Monday, May 26, 2014

Philby & Sikorski.

This is coolbert:

The fatal airplane crash with the death of General Sikorski ruled by inquiry as an accident due to some sort of mechanical error that exact cause never fully determined with 100 % certainty.

And doubts lingering even to the present time [2003], WAS SABOTAGE INVOLVED AND IF SO, WHO WAS RESPONSIBLE!

From an entry to a previous blog post:

"As has been noted by various other authorities, Kim Philby in his capacity during the Second World War as a serving counter-intelligence officer of the British Secret Intelligence Service [MI6] had a responsibility for what was termed the Iberian section. To include that English territory of GIBRALTAR."

Stalin and his secret police conspiring to kill Sikorski? If that was the case, you would never find a more perfect example of having the right man in the right place to "facilitate" the dirty deed!

Joseph Stalin noted for his visceral and extreme hatred of all things Polish. Sikorski was asking too many questions of too delicate a nature. Kill Sikorski and in addition make it appear the English were to blame!!

Furthermore, from the comment of an acknowledged aviation authority:

"One must not overload a plane, but it is possible to do so, resulting in a failed takeoff and subsequent crash.  Cargo must always be secured for two main reasons: safety of people and structure in the plane (such as cargo bouncing through the fuselage walls made of very thin aluminum) and for the weight and balance of the plane (if a plane is out of balance, it will not be able to maintain level flight and/or will go out of control during maneuvering).  Weight and balance computations have to be done by the crew before every flight, whether for cargo planes, fighter planes, passenger planes or bombers.  Even little Cessna single engine recreational planes have to have weight and balance figured out properly before takeoff or bad things happen."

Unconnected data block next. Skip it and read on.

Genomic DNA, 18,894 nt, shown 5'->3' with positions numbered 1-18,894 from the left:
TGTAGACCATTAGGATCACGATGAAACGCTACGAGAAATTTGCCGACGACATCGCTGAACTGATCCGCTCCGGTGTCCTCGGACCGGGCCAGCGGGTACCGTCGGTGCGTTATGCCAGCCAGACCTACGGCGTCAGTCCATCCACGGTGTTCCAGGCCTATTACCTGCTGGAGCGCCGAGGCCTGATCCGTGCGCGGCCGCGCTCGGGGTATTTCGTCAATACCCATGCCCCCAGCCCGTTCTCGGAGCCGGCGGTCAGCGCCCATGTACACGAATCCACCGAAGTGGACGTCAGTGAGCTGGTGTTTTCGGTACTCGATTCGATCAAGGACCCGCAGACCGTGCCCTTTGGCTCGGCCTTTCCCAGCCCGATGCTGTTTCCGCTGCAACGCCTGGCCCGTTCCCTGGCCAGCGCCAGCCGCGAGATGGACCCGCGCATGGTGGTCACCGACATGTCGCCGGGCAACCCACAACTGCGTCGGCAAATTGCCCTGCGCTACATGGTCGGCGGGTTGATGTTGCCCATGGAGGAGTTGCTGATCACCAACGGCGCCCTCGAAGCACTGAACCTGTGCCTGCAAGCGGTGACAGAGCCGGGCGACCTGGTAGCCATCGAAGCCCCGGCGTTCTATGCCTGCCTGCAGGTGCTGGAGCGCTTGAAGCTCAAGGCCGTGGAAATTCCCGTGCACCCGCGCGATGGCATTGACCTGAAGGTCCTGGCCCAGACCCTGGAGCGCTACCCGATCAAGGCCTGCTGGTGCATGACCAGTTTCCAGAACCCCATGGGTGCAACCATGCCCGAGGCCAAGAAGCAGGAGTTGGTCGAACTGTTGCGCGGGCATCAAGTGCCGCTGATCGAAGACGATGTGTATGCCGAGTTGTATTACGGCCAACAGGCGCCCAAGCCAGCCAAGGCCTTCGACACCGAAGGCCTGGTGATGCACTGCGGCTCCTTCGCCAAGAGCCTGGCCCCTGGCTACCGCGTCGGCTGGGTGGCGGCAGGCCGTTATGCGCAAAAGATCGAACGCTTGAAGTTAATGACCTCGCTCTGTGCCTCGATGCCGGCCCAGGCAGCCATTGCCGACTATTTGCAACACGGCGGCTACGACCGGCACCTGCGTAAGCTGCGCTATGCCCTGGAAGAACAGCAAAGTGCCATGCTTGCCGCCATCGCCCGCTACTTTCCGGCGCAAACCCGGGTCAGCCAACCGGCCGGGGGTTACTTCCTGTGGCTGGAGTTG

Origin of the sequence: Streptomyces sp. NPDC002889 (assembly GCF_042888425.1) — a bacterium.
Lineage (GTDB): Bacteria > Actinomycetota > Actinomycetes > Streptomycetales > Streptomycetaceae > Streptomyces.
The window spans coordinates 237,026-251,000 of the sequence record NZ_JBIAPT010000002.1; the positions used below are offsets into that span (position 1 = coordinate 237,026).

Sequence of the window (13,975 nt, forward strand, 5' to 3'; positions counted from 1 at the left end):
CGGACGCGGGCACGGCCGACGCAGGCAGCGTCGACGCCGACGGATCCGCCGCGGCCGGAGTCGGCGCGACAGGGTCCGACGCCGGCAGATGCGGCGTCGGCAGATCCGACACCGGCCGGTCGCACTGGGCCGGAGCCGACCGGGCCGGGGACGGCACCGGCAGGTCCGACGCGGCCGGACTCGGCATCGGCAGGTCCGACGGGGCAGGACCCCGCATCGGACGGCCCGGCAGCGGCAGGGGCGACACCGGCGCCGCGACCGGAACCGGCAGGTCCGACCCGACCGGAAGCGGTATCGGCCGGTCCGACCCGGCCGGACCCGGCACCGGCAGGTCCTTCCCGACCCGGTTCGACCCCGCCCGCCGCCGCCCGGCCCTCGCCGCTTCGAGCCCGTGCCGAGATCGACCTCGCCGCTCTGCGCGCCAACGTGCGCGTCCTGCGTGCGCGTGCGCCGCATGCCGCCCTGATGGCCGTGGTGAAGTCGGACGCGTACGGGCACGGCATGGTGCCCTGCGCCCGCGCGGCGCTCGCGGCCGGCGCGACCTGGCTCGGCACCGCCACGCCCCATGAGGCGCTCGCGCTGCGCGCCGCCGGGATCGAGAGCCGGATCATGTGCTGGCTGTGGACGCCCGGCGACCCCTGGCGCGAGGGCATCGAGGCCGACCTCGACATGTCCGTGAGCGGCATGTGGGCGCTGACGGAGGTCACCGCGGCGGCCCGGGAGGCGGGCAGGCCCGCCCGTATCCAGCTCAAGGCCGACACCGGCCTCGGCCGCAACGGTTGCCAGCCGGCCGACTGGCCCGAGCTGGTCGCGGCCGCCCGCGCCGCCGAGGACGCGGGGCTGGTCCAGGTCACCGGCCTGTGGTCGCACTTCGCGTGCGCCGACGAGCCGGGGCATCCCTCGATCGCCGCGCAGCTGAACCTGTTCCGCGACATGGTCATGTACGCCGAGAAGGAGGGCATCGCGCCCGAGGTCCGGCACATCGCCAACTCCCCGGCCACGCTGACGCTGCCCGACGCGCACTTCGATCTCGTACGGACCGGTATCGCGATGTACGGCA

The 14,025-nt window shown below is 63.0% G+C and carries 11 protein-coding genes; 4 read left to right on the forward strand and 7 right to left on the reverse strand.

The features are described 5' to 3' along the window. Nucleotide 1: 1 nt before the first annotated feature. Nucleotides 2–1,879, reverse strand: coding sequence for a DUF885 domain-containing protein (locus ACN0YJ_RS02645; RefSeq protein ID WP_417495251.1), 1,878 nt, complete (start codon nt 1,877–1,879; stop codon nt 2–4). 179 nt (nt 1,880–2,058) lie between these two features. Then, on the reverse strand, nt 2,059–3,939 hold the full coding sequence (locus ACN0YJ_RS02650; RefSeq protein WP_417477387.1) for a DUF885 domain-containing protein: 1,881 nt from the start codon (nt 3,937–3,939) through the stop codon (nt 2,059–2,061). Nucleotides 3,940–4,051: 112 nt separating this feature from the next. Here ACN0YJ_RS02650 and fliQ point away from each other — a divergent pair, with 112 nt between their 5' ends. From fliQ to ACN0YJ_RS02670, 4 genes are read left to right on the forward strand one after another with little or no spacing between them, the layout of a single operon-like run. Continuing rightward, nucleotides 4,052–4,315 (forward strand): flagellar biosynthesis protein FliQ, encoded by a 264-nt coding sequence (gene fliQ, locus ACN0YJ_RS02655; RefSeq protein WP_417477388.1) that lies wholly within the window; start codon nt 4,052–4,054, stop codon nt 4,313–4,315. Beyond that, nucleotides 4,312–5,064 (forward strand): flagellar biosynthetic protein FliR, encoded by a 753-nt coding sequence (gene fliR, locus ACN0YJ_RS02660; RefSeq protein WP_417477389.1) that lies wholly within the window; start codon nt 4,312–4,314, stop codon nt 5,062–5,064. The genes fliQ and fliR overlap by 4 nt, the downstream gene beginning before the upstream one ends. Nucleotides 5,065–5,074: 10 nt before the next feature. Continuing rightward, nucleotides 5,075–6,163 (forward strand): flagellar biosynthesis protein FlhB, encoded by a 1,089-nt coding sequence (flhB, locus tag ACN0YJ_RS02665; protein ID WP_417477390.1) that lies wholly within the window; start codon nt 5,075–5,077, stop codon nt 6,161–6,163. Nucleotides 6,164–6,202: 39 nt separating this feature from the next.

NOT ONLY a plane must not be overloaded [as is intuitive] but the cargo must be secured and the load balanced in a manner conducive for balance and airworthiness.

Instability and fatal crash a result of too much cargo and/or cargo not properly secured and balanced!!

As was noted by Anthony Quayle, just from appearances that cargo as loaded on the airplane in which Sikorski was flying "not proper":

"Quayle . . . saw the aircraft's interior as the passengers climbed in [and in conversation with David Irving, 1967] . . . that in all the scores of Liberators he had to see off at North Front, he had never seen one so heavily and untidily laden as this one before."

Overloaded, unsecured, not balanced.


No comments: